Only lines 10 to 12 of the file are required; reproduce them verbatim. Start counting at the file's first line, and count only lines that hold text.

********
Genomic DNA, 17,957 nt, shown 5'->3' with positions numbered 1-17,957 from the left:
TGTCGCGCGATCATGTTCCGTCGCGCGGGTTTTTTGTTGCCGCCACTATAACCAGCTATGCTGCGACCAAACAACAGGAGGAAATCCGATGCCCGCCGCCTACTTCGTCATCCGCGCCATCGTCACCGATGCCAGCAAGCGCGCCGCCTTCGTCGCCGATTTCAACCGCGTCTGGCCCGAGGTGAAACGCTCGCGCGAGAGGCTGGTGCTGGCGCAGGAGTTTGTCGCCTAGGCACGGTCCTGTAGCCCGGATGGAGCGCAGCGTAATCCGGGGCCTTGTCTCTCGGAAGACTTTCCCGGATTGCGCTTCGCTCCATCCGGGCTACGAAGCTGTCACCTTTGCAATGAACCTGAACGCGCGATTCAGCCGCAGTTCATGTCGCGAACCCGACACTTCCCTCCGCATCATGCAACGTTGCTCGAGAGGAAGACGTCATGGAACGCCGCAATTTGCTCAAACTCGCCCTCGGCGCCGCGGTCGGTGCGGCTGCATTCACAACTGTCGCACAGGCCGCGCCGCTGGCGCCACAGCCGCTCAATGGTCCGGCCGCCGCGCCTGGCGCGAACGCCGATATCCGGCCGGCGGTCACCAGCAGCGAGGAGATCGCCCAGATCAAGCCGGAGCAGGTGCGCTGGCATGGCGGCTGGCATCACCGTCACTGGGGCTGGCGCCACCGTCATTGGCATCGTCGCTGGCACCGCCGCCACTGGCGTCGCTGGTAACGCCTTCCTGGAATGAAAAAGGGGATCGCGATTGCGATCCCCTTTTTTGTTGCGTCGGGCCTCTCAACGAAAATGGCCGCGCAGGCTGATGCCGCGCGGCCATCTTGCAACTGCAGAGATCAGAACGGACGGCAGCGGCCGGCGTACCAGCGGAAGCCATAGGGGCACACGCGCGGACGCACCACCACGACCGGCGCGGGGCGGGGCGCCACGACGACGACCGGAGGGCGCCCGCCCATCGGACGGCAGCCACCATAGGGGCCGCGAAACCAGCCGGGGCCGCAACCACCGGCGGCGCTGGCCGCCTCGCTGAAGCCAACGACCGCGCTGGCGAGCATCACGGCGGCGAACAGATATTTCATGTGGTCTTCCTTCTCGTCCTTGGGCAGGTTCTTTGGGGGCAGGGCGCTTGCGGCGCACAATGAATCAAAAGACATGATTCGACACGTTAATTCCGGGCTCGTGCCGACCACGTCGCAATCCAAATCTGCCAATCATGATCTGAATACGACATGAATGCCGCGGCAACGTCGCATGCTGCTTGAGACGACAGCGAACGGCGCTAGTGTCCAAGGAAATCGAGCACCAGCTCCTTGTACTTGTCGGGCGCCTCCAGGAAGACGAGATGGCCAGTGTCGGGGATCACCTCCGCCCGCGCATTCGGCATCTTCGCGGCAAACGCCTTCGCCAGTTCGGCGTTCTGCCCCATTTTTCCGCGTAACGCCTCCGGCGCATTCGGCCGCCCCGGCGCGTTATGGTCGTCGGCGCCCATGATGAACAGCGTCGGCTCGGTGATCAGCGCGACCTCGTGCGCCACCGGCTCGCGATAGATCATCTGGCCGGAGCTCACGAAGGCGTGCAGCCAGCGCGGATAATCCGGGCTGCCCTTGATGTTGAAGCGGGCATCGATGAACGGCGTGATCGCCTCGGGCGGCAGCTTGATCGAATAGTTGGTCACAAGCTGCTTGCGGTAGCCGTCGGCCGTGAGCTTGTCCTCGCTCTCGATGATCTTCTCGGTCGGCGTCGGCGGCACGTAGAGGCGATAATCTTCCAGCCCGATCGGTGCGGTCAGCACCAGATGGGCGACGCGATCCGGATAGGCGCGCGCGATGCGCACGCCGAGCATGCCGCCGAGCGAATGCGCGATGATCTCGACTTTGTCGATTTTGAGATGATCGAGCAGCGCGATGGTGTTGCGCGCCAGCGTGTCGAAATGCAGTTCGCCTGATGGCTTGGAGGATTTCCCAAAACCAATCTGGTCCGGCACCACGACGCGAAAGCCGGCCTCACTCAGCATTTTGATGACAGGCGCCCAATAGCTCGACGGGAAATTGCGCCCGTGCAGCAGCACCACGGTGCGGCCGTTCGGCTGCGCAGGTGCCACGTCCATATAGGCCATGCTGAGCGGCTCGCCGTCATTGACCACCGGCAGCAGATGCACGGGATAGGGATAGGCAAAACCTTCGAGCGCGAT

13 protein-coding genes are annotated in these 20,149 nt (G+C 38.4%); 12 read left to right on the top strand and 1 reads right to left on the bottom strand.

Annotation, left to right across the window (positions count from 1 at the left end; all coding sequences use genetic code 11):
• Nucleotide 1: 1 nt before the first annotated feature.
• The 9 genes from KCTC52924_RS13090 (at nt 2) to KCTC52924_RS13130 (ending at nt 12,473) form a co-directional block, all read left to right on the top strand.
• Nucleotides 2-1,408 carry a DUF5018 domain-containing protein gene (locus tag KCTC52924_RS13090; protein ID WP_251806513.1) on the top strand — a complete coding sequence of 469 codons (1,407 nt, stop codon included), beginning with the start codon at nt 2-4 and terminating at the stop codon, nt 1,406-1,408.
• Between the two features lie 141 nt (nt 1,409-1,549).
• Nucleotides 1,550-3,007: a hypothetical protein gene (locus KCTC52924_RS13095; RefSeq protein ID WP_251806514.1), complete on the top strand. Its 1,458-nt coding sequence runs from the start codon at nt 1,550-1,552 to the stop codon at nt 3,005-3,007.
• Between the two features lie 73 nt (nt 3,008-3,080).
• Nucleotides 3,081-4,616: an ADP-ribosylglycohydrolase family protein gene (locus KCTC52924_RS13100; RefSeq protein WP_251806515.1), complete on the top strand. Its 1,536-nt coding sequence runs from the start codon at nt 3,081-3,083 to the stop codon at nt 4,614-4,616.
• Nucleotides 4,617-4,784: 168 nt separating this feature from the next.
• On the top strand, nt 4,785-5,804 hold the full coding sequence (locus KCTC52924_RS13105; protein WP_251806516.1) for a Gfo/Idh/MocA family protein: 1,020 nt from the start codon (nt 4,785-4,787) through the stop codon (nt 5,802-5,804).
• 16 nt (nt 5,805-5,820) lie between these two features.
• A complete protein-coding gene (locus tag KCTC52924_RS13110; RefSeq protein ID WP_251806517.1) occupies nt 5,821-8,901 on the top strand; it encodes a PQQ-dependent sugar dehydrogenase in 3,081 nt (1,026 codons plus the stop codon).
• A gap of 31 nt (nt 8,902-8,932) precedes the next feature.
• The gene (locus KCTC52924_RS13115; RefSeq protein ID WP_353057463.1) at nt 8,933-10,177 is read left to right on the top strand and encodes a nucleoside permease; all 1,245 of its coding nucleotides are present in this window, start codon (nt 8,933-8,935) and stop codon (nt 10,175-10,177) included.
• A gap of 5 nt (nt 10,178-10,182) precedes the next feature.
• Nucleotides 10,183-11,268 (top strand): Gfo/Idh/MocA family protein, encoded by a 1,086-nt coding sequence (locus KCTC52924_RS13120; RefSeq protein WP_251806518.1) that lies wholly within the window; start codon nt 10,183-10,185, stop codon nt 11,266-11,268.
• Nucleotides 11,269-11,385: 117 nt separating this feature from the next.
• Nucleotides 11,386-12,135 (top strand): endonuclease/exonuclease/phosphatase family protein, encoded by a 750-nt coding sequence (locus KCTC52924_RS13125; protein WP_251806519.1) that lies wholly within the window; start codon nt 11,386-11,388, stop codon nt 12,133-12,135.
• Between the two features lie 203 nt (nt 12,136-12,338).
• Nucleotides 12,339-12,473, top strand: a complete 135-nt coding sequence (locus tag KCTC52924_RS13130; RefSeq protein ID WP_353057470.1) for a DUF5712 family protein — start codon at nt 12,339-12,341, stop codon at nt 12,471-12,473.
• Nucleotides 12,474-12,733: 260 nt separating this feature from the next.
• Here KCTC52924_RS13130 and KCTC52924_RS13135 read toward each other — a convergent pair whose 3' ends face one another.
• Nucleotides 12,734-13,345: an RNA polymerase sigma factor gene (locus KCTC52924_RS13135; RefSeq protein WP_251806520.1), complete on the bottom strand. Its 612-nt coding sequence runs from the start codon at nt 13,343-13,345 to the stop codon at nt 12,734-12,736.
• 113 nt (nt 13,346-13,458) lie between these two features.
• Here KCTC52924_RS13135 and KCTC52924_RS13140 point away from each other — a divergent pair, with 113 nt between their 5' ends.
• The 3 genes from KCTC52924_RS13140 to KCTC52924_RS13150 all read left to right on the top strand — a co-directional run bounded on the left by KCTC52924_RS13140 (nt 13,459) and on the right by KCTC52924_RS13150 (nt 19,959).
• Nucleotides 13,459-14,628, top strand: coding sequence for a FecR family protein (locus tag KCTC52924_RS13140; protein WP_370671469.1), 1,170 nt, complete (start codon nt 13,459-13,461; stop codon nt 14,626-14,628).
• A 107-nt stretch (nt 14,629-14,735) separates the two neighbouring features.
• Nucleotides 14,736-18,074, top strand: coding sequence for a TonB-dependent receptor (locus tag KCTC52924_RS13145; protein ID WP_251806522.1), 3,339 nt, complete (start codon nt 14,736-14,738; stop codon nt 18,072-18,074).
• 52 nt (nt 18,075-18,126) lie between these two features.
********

• Between the two features lie 73 nt (nt 3,008-3,080).
• Nucleotides 3,081-4,616: an ADP-ribosylglycohydrolase family protein gene (locus KCTC52924_RS13100; RefSeq protein WP_251806515.1), complete on the top strand. Its 1,536-nt coding sequence runs from the start codon at nt 3,081-3,083 to the stop codon at nt 4,614-4,616.
• Nucleotides 4,617-4,784: 168 nt separating this feature from the next.